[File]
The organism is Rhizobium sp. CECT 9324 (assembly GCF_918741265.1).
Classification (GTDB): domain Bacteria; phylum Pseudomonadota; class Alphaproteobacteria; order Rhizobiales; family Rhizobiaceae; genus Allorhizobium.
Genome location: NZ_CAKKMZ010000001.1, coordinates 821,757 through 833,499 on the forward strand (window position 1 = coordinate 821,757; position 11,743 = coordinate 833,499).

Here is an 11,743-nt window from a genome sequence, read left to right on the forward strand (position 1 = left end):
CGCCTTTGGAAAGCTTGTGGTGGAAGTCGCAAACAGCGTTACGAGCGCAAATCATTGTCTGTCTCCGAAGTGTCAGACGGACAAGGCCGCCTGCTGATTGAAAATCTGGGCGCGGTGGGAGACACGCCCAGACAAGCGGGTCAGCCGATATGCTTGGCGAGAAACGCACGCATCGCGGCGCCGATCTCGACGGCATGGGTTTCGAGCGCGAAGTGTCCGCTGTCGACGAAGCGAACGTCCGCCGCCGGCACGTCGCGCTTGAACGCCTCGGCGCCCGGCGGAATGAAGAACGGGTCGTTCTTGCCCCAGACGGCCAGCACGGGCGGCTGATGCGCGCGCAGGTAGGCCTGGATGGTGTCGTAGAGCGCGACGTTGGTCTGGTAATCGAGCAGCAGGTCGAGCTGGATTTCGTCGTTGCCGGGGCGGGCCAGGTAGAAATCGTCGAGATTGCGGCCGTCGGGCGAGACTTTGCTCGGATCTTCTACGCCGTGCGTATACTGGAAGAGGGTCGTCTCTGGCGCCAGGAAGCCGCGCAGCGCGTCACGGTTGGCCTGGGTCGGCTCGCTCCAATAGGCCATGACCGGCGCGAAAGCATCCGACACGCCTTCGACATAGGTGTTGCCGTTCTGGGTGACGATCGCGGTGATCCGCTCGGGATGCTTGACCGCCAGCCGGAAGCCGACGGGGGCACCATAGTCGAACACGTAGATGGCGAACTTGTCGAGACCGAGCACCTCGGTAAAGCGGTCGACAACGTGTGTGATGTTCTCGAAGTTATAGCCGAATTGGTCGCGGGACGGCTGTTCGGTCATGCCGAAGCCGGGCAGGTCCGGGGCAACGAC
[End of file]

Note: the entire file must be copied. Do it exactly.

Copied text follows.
The organism is Rhizobium sp. CECT 9324 (assembly GCF_918741265.1).
Classification (GTDB): domain Bacteria; phylum Pseudomonadota; class Alphaproteobacteria; order Rhizobiales; family Rhizobiaceae; genus Allorhizobium.
Genome location: NZ_CAKKMZ010000001.1, coordinates 821,757 through 833,499 on the forward strand (window position 1 = coordinate 821,757; position 11,743 = coordinate 833,499).

Here is an 11,743-nt window from a genome sequence, read left to right on the forward strand (position 1 = left end):
CGCCTTTGGAAAGCTTGTGGTGGAAGTCGCAAACAGCGTTACGAGCGCAAATCATTGTCTGTCTCCGAAGTGTCAGACGGACAAGGCCGCCTGCTGATTGAAAATCTGGGCGCGGTGGGAGACACGCCCAGACAAGCGGGTCAGCCGATATGCTTGGCGAGAAACGCACGCATCGCGGCGCCGATCTCGACGGCATGGGTTTCGAGCGCGAAGTGTCCGCTGTCGACGAAGCGAACGTCCGCCGCCGGCACGTCGCGCTTGAACGCCTCGGCGCCCGGCGGAATGAAGAACGGGTCGTTCTTGCCCCAGACGGCCAGCACGGGCGGCTGATGCGCGCGCAGGTAGGCCTGGATGGTGTCGTAGAGCGCGACGTTGGTCTGGTAATCGAGCAGCAGGTCGAGCTGGATTTCGTCGTTGCCGGGGCGGGCCAGGTAGAAATCGTCGAGATTGCGGCCGTCGGGCGAGACTTTGCTCGGATCTTCTACGCCGTGCGTATACTGGAAGAGGGTCGTCTCTGGCGCCAGGAAGCCGCGCAGCGCGTCACGGTTGGCCTGGGTCGGCTCGCTCCAATAGGCCATGACCGGCGCGAAAGCATCCGACACGCCTTCGACATAGGTGTTGCCGTTCTGGGTGACGATCGCGGTGATCCGCTCGGGATGCTTGACCGCCAGCCGGAAGCCGACGGGGGCACCATAGTCGAACACGTAGATGGCGAACTTGTCGAGACCGAGCACCTCGGTAAAGCGGTCGACAACGTGTGTGATGTTCTCGAAGTTATAGCCGAATTGGTCGCGGGACGGCTGTTCGGTCATGCCGAAGCCGGGCAGGTCCGGGGCAACGAC